Then God gave me a spiritual flick on the head, nudging me to listen to what I had just said and, in turn, listen to what He wanted to tell me:

We have so many things we are asked to carry.  Our relationships, our homes, our jobs, finances, families, our health and spiritual disciplines are all responsibilities we must juggle.  But what we often forget is that we don’t have to carry all of them up front all of the time. What we need to hold in our hands changes constantly.   It can feel so overwhelming but we must intentionally keep the main thing the main thing!  The rest can be stowed away temporarily.

Think of the Holy Spirit as our great Backpack.  (I know…this is a big stretch!  Bear with me here!)  The Bible says the Holy Spirit is our helper.  (John 14:26)  It also says Jesus brings rest in the midst of the difficulties of life, promising not to “lay anything heavy or ill-fitting” on us.  (Matt 11:29)  So as I imagine this, I see myself…when walking well in faith…with Jesus by my side.  He is wearing the backpack that holds all of my “stuff.”  As my day progresses and my family needs to be front and center, I reach into the backpack and take them out, giving them my full attention and tending to their needs.  Then, a little while later, I get an email and a bill is due.  I can temporarily entrust my family in Jesus’ care as I take out the “financial” burden from the backpack, tending to it while my kids entertain themselves, read, play, etc.   Then the dog throws up.  ALL the stuff goes in the backpack at that point because…well…dog vomit.  Ugh.   Then the afternoon continues and my husband comes home.  I put the stress over what I just cleaned up in Jesus’ backpack and focus on this man that God has given me, greeting him with a smile and kiss and offering him dinner and a chance to rest.  Again, all of my responsibilities are nearby and available to be tended to as needed, but they are not all up front and overwhelming me all at the same time.  (And thank goodness for that because who wants dog puke front and center all the time!  Sorry…I digress.)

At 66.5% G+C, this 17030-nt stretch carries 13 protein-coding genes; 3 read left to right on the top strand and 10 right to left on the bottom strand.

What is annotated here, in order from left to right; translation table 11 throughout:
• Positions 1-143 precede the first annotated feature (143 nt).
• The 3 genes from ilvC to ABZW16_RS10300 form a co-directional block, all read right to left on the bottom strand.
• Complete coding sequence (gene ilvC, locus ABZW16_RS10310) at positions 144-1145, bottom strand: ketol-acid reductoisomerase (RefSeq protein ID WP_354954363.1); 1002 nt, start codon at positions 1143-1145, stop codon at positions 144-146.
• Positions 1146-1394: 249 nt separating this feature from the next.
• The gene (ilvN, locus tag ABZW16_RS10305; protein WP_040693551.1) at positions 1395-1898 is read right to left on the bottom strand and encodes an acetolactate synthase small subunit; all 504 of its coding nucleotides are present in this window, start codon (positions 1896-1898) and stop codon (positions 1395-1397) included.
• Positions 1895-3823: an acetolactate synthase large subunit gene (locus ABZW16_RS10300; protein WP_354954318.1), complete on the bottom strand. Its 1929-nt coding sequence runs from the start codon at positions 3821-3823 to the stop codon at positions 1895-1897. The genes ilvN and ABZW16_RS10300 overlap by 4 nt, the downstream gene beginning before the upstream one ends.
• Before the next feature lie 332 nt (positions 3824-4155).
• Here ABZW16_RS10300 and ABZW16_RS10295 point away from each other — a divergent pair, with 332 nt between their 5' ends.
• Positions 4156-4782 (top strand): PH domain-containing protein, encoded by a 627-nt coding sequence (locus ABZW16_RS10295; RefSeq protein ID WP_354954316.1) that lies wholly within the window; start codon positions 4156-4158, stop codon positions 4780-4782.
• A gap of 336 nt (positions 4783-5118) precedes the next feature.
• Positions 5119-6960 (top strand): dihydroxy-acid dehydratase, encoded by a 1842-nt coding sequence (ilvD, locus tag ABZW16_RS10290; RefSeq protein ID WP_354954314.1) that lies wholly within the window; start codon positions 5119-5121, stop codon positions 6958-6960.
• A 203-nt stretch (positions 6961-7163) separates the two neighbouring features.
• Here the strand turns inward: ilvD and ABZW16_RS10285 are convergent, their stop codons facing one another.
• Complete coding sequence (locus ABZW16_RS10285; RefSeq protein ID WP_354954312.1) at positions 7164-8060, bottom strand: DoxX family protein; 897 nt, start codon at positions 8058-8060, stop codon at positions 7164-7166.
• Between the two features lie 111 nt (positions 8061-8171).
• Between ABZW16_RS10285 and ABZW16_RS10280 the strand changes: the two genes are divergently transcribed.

Does this make sense?  I think one of the biggest mistakes we can make as human beings is the same one my child made.  We don’t trust that there is enough time or energy to get all the things done so we refuse to put ANY of them down and soon they are spilling out all over the place and nothing gets done well.  But Jesus is right here by our side with an empty backpack and He is not only fully capable of holding every single one of our burdens, he WANTS to hold them.  It doesn’t mean He takes the burdens out of our lives completely, but He does take them out of our overfilled arms and off our backs!

As a woman, a wife, and a mom my life has gone through many seasons.  There are years where my biggest accomplishment was that I took a shower and the kids were still alive at bedtime.  There are others where I was more productive in keeping home, relationships outside my home, and serving.  Some years I have been a prayer warrior, others I have barely breathed out two or three words of desperation to God while trying to bring down a high fever or handle an epic tantrum.  We cannot do everything all of the time. And when we try, we will generally not do any of them well.

For example:

It’s OK, young mama, if your babies are demanding all of your time and you had to order pizza for dinner two nights in a row.  But make eating pizza an event!  Light candles! Play music!  Thank God as a family for that convenience and celebrate it!  You will have more time to cook as your kids grow, I promise.  And when you do, it doesn’t have to be Pinterest-worthy.  And please don’t wish away their little years by longing for things that would bring you more accolades.  In these long, exhausting years do your very best to be satisfied with the approval of the audience of One.  Your Heavenly Father sees and knows every sacrifice, every bottle cleaned, every diaper changed, and every exhausted kiss you give your husband.

My dear sister who is caring for a very sick loved one, maybe you stayed up later than everyone else last night and watched Netflix instead of doing the sink full of dishes.  That may not have been the most productive use of that hour…but then again maybe it was. You have to build rest into your day in order to survive.  Sabbath.  Call a friend and ask her to bring you coffee.  Offer up breath prayers when you are desperate and know that God hears them just as clearly as longer, more eloquent offerings.  Just be in His presence.  You don’t have to say a thing.